Peter Carlson - June 01, 2009 - www.larkinhoffman.com
Recently, courts in Australia and New Zealand have allowed legal documents to be served via Facebook. In Australia, the plaintiff's lawyers had first attempted to serve the documents personally on the defendants, as well as by e-mail. After both methods were unsuccessful, the plaintiff convinced the court that it should be allowed to serve the defendants on their Facebook page. In order to do so, however, the court required that the plaintiff demonstrate that the Facebook profiles found by the plaintiff were in fact those of the defendants. Similarly, in New Zealand, the High Court permitted a plaintiff, who had previously been unsuccessful in determining the defendant's location, to serve the defendant with process by way of the defendant’s presence on Facebook.
This relaxation in the requirements for process serving, however, has not crossed the seas and been implemented in the United States. The Federal Rules of Civil Procedure provide that an individual may be served by leaving a copy of the summons and complaint "at the individual's dwelling or usual place of abode …." It seems unlikely that American courts will interpret this language to mean that an individual's Facebook or MySpace page is deemed their dwelling or usual place of abode.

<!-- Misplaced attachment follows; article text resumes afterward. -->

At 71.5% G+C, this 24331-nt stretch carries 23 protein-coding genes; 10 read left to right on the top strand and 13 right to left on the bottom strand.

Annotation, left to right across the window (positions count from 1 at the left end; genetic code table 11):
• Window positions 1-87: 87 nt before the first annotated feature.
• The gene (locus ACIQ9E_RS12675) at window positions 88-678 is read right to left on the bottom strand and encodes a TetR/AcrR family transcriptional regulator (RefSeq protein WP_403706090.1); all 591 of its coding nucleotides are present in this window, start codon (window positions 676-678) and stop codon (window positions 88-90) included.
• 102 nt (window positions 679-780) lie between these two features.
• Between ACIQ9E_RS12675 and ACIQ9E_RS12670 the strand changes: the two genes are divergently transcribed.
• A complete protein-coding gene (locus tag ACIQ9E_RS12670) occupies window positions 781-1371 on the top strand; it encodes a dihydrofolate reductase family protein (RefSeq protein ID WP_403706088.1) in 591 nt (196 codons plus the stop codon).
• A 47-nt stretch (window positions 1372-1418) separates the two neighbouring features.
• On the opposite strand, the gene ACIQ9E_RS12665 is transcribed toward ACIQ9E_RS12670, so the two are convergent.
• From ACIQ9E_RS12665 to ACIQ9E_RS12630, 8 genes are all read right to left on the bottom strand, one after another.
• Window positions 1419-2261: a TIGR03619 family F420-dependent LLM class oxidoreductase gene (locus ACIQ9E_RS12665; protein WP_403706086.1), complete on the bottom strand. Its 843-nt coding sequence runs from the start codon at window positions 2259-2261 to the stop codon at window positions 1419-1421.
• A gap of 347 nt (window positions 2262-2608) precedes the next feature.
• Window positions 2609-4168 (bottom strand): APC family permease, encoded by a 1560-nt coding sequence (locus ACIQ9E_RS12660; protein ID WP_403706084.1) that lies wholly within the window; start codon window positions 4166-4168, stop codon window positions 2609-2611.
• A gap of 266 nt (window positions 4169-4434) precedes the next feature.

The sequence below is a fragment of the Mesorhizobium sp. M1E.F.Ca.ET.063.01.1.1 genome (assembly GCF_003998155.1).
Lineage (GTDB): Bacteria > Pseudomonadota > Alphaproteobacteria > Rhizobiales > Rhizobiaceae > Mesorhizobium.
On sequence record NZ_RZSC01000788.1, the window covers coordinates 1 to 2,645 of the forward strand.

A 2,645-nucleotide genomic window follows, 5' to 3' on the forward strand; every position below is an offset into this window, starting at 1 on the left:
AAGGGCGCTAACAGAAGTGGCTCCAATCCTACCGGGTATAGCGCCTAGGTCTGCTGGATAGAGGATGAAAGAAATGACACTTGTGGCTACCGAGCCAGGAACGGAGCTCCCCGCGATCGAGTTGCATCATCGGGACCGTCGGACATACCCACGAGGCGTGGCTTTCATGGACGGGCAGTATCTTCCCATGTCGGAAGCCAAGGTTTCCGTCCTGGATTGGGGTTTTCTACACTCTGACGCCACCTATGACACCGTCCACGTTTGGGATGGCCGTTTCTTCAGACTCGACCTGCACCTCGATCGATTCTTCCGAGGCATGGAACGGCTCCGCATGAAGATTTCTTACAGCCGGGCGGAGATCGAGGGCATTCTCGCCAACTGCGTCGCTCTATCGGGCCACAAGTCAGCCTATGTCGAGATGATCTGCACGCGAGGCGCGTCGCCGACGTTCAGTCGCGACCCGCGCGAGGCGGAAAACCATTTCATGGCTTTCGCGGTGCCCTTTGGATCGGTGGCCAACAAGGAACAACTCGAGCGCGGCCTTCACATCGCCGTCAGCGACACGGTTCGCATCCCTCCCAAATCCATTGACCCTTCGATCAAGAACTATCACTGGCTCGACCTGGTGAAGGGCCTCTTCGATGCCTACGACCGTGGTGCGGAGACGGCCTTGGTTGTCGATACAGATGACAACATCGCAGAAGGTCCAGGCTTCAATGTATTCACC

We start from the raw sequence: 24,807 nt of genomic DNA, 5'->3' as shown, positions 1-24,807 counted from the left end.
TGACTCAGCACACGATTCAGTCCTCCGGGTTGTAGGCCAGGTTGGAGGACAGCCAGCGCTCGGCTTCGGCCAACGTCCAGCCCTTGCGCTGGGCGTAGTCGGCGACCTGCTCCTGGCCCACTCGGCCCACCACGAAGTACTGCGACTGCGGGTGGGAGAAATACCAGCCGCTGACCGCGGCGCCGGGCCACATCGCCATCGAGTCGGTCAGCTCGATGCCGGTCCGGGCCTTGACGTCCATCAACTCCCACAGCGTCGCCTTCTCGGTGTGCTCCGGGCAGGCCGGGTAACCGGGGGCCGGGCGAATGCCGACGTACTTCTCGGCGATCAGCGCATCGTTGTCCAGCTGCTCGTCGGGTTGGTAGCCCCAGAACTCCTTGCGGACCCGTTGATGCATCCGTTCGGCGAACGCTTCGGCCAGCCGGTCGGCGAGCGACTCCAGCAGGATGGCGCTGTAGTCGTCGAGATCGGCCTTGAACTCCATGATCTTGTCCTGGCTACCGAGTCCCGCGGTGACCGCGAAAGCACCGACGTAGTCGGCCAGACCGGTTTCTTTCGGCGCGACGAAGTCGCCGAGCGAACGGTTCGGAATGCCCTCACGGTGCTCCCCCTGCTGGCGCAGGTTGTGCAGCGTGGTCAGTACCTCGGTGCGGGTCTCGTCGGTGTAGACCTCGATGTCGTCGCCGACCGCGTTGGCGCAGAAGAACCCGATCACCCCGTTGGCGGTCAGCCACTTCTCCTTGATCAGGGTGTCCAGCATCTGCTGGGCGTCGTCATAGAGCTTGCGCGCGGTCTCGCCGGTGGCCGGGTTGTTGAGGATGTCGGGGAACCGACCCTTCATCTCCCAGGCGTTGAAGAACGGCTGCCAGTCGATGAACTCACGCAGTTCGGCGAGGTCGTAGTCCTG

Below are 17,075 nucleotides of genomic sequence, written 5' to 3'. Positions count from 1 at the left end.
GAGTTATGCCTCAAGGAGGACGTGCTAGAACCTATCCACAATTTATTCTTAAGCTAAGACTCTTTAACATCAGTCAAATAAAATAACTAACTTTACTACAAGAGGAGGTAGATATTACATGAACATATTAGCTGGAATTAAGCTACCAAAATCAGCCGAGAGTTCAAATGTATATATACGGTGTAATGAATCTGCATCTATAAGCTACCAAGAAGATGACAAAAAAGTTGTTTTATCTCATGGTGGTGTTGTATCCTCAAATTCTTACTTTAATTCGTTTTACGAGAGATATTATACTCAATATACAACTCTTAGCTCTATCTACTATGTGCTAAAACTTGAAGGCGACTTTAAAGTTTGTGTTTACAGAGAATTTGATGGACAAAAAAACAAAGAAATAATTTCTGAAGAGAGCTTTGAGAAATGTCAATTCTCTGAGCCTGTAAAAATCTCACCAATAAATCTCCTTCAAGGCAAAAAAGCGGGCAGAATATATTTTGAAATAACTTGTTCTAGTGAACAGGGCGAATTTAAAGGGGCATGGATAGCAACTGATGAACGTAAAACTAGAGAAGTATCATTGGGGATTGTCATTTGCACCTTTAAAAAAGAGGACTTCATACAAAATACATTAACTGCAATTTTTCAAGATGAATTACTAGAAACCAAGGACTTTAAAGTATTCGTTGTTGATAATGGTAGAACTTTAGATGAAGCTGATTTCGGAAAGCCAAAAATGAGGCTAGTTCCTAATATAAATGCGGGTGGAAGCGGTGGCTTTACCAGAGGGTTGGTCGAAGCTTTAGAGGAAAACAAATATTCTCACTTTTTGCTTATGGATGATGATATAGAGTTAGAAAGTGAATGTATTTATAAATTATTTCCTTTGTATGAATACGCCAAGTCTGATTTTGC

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Is Legal Service of Process on Facebook, MySpace or Twitter in the Near Future?